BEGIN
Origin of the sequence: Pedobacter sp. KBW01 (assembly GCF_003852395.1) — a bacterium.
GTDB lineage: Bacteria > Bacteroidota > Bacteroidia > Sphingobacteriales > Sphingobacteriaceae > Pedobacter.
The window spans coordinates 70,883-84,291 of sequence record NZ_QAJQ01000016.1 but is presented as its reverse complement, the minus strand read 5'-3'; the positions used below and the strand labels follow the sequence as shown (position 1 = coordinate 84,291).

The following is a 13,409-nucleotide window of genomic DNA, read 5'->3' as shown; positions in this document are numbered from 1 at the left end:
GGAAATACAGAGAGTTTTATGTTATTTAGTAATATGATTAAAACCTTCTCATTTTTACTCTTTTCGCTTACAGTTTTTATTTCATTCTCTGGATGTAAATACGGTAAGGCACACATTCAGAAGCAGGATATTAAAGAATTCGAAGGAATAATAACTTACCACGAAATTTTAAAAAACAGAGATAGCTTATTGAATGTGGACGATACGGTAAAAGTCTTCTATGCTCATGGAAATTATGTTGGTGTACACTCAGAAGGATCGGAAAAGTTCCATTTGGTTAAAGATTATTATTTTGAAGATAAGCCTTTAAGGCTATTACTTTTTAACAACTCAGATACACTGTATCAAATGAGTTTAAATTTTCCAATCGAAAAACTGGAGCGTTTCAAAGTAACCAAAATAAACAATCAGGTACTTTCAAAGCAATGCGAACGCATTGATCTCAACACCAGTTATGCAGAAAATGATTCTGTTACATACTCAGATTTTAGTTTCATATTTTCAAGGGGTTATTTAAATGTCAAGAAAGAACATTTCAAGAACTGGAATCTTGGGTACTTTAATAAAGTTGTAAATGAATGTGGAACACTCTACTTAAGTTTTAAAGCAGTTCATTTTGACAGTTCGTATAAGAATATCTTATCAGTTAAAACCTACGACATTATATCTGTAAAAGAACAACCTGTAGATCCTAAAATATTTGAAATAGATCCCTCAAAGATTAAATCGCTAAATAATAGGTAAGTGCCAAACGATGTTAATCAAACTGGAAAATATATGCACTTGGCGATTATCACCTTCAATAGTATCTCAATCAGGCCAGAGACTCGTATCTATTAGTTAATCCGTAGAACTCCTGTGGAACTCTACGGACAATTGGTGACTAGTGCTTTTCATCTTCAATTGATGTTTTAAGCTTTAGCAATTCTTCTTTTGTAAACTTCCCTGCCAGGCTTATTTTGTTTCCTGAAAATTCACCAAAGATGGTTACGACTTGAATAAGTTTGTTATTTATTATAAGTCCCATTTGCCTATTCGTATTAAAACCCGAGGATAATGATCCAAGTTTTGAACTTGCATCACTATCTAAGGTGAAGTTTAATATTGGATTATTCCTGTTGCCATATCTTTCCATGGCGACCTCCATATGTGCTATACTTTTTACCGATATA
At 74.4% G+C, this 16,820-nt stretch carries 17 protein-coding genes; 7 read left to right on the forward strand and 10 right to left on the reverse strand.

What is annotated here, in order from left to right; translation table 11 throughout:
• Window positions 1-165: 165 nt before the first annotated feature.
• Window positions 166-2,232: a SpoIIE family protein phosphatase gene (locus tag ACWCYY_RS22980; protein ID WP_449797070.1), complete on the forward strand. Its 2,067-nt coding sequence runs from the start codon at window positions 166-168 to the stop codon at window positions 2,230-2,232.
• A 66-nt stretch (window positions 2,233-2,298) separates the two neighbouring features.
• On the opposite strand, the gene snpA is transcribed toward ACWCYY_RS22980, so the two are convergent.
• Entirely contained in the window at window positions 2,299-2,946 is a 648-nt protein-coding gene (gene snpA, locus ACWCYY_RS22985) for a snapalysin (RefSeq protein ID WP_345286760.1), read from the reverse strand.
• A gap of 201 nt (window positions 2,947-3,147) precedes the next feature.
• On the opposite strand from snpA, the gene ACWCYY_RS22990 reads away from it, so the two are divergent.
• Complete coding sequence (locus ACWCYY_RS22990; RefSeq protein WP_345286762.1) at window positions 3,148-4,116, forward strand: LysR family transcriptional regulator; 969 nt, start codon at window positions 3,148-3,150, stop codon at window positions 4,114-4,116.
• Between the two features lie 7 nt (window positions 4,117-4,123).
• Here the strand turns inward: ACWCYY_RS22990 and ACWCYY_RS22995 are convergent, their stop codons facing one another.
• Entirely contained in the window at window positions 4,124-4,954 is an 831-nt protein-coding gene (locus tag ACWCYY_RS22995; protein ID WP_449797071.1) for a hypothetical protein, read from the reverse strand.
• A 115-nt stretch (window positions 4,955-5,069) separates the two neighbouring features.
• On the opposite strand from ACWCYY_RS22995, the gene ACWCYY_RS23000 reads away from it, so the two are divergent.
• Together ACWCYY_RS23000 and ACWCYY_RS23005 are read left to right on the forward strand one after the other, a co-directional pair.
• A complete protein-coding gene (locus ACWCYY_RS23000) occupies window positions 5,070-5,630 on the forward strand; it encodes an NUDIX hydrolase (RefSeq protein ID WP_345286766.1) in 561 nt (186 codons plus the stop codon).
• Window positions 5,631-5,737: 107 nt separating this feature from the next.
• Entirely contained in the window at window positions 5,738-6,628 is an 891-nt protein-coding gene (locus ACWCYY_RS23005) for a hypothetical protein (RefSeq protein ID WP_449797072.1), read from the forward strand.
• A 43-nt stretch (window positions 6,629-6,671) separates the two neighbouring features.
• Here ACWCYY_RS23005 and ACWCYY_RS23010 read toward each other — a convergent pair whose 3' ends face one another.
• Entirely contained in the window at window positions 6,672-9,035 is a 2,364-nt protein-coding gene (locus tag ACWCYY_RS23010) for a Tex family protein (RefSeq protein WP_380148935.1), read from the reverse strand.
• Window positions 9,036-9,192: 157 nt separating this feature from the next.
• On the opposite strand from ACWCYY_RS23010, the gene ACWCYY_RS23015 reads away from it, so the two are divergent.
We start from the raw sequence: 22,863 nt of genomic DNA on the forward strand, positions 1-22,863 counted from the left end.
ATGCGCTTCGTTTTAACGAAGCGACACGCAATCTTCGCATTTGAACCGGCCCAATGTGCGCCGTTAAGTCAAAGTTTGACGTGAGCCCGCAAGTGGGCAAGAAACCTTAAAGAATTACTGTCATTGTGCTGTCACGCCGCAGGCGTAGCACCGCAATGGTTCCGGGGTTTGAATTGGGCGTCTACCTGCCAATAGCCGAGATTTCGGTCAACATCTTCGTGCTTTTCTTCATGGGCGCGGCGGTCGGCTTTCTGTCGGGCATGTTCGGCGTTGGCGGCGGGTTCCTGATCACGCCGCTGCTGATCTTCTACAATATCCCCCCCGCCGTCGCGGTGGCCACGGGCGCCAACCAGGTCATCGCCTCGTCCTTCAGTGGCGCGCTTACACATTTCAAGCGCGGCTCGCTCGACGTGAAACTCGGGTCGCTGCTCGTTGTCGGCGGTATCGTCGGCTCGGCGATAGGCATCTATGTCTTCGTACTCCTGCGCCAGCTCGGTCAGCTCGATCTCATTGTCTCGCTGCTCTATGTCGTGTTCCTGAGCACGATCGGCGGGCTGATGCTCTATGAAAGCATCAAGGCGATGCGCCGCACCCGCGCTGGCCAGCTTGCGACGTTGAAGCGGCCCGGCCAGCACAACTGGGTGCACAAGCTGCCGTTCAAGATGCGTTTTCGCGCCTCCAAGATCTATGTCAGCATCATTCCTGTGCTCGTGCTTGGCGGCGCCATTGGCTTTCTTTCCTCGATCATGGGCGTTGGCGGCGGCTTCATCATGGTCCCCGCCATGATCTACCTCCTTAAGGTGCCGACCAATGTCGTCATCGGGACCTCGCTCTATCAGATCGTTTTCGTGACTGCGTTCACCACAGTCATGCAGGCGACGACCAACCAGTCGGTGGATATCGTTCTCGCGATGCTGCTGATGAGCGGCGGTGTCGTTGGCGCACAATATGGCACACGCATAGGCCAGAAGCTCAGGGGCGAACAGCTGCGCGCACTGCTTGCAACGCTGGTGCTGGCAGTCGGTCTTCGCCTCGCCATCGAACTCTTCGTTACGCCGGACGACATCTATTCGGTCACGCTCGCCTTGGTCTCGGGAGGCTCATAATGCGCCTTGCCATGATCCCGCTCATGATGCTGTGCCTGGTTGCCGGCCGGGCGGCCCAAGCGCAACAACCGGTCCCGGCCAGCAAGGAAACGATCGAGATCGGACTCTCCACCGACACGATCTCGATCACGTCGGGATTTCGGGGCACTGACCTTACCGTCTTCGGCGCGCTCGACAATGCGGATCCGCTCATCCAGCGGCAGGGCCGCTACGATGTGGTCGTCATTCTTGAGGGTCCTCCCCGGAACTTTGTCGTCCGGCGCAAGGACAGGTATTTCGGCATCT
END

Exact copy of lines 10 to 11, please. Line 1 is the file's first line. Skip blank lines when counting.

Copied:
• A 66-nt stretch (window positions 2,233-2,298) separates the two neighbouring features.
• On the opposite strand, the gene snpA is transcribed toward ACWCYY_RS22980, so the two are convergent.